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I could have written this article...

Ford Girl
November 6th, 2007, 04:56 PM
http://www.flyingdogpress.com/sayhi.html

I read this and thought to myself...wow, this golden is exactly like Dazy. I have been told this by my trainer and have observed this in her interaction with other dogs, I can tell from first glance if she will like or dislike a dog.

Thought it was neat to come across an article that sounded like what we are going thru.

TMac
November 6th, 2007, 05:39 PM
I have seen this article before. Very well said!!!!

luckypenny
November 9th, 2007, 09:35 AM
Ford Girl, thank you so much for posting that link. It's been a while since I've visited Suzanne Clothier's website. Too bad I hadn't seen it earlier; I would have loved to attend her seminar that was held in Toronto this past September :sad:.

I've been looking everywhere for more info to give me a little 'extra' help with Penny's behavior and how to deal with it. It's rather reassuring to read that her reactions to rude behavior is pretty normal. I've printed out the tips Suzanne provides in reference to the "fool factor" as well as her "DOs and DON'Ts" to remind me daily of what else it is I should be doing.

Thanks again :) .

Longblades
November 9th, 2007, 10:26 AM
That's a geat article. I think I will print it out and put in the mailbox of all the parents with kids who run wild in the park behind my house, give to to the parents of kids on the ice when I skate, give to the police when I loose my cool and slap a couple of the little monsters.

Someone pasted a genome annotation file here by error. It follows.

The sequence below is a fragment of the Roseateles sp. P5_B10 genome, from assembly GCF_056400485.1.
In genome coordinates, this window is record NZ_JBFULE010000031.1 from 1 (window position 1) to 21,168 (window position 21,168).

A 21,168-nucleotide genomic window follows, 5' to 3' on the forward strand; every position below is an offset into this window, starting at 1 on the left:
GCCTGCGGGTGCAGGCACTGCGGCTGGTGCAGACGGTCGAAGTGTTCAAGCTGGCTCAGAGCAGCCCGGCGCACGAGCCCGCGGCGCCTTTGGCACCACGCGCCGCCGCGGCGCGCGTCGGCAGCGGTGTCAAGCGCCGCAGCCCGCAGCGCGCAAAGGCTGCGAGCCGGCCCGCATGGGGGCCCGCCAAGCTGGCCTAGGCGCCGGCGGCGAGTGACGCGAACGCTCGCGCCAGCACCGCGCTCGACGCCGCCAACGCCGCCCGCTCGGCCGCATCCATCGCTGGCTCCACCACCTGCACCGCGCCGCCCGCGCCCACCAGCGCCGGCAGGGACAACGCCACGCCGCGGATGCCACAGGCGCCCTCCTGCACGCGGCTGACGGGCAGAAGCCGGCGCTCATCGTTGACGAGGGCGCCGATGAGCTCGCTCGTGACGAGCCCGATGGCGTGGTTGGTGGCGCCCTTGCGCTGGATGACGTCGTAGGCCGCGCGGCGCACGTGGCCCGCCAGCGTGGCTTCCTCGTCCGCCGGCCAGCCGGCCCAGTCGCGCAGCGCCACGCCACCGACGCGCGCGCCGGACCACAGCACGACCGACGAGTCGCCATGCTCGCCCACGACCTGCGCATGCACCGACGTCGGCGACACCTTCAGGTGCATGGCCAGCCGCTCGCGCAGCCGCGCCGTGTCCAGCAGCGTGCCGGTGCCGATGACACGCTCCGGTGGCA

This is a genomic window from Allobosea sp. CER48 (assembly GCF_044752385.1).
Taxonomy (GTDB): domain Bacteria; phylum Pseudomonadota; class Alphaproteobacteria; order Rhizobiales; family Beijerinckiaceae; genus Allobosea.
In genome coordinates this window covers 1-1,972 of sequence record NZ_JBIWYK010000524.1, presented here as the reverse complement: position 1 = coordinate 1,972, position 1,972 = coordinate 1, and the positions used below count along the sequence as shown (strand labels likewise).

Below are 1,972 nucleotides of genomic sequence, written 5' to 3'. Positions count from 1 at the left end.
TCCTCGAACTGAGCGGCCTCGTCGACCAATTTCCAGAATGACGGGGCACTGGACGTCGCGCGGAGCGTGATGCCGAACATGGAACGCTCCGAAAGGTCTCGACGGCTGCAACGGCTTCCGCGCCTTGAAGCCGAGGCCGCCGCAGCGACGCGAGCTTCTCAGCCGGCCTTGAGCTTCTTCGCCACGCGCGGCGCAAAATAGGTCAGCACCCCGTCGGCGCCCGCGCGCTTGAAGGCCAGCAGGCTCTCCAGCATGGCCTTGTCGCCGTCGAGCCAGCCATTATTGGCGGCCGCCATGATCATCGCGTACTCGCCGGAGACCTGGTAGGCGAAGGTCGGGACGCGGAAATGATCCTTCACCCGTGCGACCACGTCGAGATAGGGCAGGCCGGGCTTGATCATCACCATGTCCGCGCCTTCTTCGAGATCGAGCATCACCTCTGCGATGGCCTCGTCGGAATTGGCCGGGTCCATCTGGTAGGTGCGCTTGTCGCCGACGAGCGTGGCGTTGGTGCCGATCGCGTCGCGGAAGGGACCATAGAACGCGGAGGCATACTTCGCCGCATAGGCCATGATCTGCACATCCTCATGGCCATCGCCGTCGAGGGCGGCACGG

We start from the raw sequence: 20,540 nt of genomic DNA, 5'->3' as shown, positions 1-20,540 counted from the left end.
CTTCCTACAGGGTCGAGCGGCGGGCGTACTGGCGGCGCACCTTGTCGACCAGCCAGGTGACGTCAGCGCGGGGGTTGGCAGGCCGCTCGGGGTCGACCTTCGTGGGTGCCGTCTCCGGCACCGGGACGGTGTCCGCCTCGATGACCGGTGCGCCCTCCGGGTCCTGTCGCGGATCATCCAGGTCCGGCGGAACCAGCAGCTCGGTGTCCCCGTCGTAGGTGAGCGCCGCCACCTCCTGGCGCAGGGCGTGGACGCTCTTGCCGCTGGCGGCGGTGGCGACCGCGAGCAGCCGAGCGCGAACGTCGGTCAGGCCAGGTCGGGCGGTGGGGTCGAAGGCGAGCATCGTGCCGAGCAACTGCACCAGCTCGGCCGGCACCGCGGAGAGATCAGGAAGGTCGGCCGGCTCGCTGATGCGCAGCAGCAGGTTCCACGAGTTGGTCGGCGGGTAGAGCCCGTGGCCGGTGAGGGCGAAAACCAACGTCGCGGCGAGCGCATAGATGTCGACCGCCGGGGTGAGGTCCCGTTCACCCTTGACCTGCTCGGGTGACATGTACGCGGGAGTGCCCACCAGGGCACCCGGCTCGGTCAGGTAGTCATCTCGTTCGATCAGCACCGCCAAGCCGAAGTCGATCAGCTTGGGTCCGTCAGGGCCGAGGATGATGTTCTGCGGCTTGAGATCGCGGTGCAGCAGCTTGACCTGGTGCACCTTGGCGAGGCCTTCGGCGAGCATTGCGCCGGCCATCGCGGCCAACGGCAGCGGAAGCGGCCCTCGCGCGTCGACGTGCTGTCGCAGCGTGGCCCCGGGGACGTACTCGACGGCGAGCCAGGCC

Yeah, well, as the song says, I can dream, can't I?

Seriously, I would really like someone to deal with the young hooligans who make my 89 year old mother afraid to take the bus because they might push/shove her down the steps, this way.

Ford Girl
November 9th, 2007, 01:23 PM
Ford Girl, thank you so much for posting that link. It's been a while since I've visited Suzanne Clothier's website. Too bad I hadn't seen it earlier; I would have loved to attend her seminar that was held in Toronto this past September :sad:.

I've been looking everywhere for more info to give me a little 'extra' help with Penny's behavior and how to deal with it. It's rather reassuring to read that her reactions to rude behavior is pretty normal. I've printed out the tips Suzanne provides in reference to the "fool factor" as well as her "DOs and DON'Ts" to remind me daily of what else it is I should be doing.

Thanks again :) .

You are welcome, when I read this I was happy to know that what I had been told and been working on was also stated in this article, even tho I know not to believe everything I read I still believe in this theory and that this is the root of our problem with puppies and rude dogs.

I wonder about the part about dogs who have a low tolerance for rudeness have they themselves been told off rather harshly as pups...Dazy was told off several times, but 2 times in particular scared the crap out of her and were both just a bit across the line between telling off and attacking.